“Mark R. Crovelli writes: As a graduate student and construction worker in San Diego from 2003-2005, I was afforded an up-close view of the inflation of the last real estate bubble. It was a truly exciting time to work in the building industry in Southern California because there was so much money sloshing around. I literally couldn’t even walk into Home Depot without being accosted by hordes of greedy homeowners and slippery contractors offering to pay cash to anyone willing to do construction work.
Everyone I knew was making piles of easy money buying and flipping homes, and I often heard that I was just plain stupid to not be buying and flipping some of my own. I was content to just be able to finance graduate school without debt, however. I decided to move back to Colorado to finish graduate school at almost precisely the moment that my friends started making really big money in real estate. They all thought that I was insanely stupid to leave.
A year later, I wrote an article predicting the collapse of the real estate bubble. A year after that, my friends in Southern California started losing their jobs, and a year after that many of my old friends started losing big money. My decision to avoid real estate investment looked a lot less stupid at that point.
Only six years have passed since the largest housing bubble in world history imploded, and I am once again receiving investment advice from my friends involving real estate. Instead of buying and flipping homes, they are now promising me piles of easy money if I purchase “investment homes” to rent out. My friends are not quite as exuberant as Californians were in 2006, but the pitch of their excitement is definitely rising.
I am not sold on the idea at all, however. In fact, I think my friends who are piling into “investment properties” right now are setting themselves up for losses on a scale only surpassed by the losses suffered in the last real estate crash. Real estate is still extremely dangerous, and only people with a solid financial cushion and who are willing to take gargantuan risk should be moving into it.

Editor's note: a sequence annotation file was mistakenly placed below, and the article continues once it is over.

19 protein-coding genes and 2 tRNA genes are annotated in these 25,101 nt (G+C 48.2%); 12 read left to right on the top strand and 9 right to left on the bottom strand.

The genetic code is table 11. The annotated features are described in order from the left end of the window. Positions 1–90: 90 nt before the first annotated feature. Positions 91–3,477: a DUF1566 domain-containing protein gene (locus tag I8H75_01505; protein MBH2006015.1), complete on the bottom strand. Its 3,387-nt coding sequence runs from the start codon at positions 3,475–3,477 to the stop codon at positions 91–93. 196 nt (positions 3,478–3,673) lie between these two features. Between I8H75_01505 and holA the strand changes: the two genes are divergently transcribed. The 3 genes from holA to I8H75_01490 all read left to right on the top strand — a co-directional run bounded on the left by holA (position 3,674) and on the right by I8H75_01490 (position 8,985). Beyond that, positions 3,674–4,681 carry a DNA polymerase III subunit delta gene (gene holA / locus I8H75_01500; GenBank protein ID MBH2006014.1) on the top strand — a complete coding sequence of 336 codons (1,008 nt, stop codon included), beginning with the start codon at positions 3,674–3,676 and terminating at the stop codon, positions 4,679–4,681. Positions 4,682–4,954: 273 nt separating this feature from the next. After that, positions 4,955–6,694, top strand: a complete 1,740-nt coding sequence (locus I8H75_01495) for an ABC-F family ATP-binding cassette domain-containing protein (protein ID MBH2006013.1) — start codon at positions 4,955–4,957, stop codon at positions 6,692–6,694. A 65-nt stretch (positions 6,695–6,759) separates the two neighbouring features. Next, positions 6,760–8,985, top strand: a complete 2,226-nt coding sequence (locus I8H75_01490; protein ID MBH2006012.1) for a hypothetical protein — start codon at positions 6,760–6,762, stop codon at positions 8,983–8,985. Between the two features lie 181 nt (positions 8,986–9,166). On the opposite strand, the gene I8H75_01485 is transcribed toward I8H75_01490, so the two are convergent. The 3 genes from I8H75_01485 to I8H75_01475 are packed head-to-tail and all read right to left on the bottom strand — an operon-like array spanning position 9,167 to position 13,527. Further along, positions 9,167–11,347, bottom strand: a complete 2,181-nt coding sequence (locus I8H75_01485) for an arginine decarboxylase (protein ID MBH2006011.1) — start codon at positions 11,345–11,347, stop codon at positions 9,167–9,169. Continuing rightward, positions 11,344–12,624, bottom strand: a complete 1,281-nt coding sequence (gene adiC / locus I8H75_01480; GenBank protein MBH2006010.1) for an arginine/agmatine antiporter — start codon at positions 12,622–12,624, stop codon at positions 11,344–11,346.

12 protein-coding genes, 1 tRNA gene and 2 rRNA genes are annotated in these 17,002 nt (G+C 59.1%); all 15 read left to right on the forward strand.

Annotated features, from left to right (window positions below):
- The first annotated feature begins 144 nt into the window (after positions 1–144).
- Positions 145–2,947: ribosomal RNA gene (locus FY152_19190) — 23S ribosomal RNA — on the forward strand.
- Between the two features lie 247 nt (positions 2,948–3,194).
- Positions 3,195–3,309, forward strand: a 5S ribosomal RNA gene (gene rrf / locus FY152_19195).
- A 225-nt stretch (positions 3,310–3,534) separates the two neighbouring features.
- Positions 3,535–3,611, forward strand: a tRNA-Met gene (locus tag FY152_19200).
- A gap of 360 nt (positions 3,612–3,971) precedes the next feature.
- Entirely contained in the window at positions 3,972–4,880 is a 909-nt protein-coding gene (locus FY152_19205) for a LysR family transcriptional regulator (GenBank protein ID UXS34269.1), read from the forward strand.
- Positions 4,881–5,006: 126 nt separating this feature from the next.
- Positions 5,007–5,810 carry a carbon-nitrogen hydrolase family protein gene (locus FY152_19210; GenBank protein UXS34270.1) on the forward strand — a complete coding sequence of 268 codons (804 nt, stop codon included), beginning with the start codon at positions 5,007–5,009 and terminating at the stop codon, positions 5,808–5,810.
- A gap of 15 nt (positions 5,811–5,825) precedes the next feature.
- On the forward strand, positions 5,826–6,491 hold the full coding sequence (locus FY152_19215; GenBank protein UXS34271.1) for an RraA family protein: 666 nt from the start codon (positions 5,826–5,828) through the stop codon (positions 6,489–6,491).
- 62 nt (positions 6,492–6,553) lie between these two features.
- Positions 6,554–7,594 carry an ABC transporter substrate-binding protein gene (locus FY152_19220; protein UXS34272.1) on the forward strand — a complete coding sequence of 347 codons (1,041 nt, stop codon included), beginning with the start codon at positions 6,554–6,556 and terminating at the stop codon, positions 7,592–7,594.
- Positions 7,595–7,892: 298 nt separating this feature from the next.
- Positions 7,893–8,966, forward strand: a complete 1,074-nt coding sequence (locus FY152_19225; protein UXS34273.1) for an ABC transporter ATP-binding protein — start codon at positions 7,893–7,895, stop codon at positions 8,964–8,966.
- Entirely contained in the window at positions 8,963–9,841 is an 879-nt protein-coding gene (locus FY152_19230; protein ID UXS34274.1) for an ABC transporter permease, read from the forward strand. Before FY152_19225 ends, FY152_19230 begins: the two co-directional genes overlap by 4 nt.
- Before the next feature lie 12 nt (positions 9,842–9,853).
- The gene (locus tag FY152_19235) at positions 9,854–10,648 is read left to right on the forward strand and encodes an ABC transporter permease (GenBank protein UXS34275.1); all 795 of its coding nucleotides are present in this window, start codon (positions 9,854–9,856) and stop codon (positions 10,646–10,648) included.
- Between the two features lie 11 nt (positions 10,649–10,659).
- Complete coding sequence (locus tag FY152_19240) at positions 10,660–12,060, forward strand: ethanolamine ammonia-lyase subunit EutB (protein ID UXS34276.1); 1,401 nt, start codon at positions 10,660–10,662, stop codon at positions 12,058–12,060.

In order to see why this is the case, first consider the role of property taxes in real estate investment. Quite obviously, the higher the rate at which a property is taxed, ceteris paribus, the lower the value of that piece of property. This much is obvious. But what most real estate investors do not consider at all is the fact that property taxes can change. The fact that taxes have been X amount for the past ten or twenty years is completely irrelevant if a government decides to raise or lower the rate at which it taxes property.
Given this, the important consideration from an investment standpoint is the rate at which real estate will be taxed in the future. In order to make an informed guess about future property taxes, however, the investor must attempt to forecast the financial condition of the government that taxes the real estate in any given area. Governments facing serious financial difficulty in the future should be expected to try to gouge property owners to make up for budget and pension shortfalls.
The problem is, however, that it is almost impossible to figure out the financial health of any given municipality. The municipal bond market, which is a decent proxy measure of municipal financial health, is one of the most opaque, illiquid and misleading markets out there. Even the incompetent SEC admits this, by the way. Not only that, but many municipalities that are seemingly healthy, and which are still able to borrow massive amounts of money at low rates today, are completely bankrupt from a long term perspective. Many school districts in California, for example, have been engaging in myopic borrowing schemes that basically ensure their future insolvency. More accurately, these municipalities will assuredly be bankrupt in the future if they don’t raise property taxes dramatically.
To think that these bankrupt municipal governments and the hoards of government workers and pensioners they parasitically support are going to just file for bankruptcy and lay off massive numbers of teachers, police officers and firemen is just plain silly. Of course they are going to try to pry as much money out of their tax bases as they can. If you are a property owner that means you, and your property taxes are going up – potentially substantially – at some point in the future.
If you think this is merely idle speculation…”